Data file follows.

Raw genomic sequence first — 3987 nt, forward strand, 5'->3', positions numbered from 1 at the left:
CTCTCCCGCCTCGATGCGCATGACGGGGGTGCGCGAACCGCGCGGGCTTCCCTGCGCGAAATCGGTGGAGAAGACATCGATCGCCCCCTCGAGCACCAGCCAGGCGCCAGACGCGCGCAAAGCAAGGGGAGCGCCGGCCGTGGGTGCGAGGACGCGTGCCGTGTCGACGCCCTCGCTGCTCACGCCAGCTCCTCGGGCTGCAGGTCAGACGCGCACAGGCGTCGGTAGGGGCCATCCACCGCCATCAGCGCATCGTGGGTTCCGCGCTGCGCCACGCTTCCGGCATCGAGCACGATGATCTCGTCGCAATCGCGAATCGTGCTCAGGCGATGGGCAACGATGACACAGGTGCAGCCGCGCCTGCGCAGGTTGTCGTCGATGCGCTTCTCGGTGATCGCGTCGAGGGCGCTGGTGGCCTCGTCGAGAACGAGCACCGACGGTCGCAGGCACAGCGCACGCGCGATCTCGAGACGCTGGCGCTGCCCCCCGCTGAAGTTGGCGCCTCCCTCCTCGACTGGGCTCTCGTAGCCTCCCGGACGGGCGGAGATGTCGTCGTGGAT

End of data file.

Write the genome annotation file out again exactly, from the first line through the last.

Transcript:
Raw genomic sequence first — 3987 nt, forward strand, 5'->3', positions numbered from 1 at the left:
CTCTCCCGCCTCGATGCGCATGACGGGGGTGCGCGAACCGCGCGGGCTTCCCTGCGCGAAATCGGTGGAGAAGACATCGATCGCCCCCTCGAGCACCAGCCAGGCGCCAGACGCGCGCAAAGCAAGGGGAGCGCCGGCCGTGGGTGCGAGGACGCGTGCCGTGTCGACGCCCTCGCTGCTCACGCCAGCTCCTCGGGCTGCAGGTCAGACGCGCACAGGCGTCGGTAGGGGCCATCCACCGCCATCAGCGCATCGTGGGTTCCGCGCTGCGCCACGCTTCCGGCATCGAGCACGATGATCTCGTCGCAATCGCGAATCGTGCTCAGGCGATGGGCAACGATGACACAGGTGCAGCCGCGCCTGCGCAGGTTGTCGTCGATGCGCTTCTCGGTGATCGCGTCGAGGGCGCTGGTGGCCTCGTCGAGAACGAGCACCGACGGTCGCAGGCACAGCGCACGCGCGATCTCGAGACGCTGGCGCTGCCCCCCGCTGAAGTTGGCGCCTCCCTCCTCGACTGGGCTCTCGTAGCCTCCCGGACGGGCGGAGATGTCGTCGTGGAT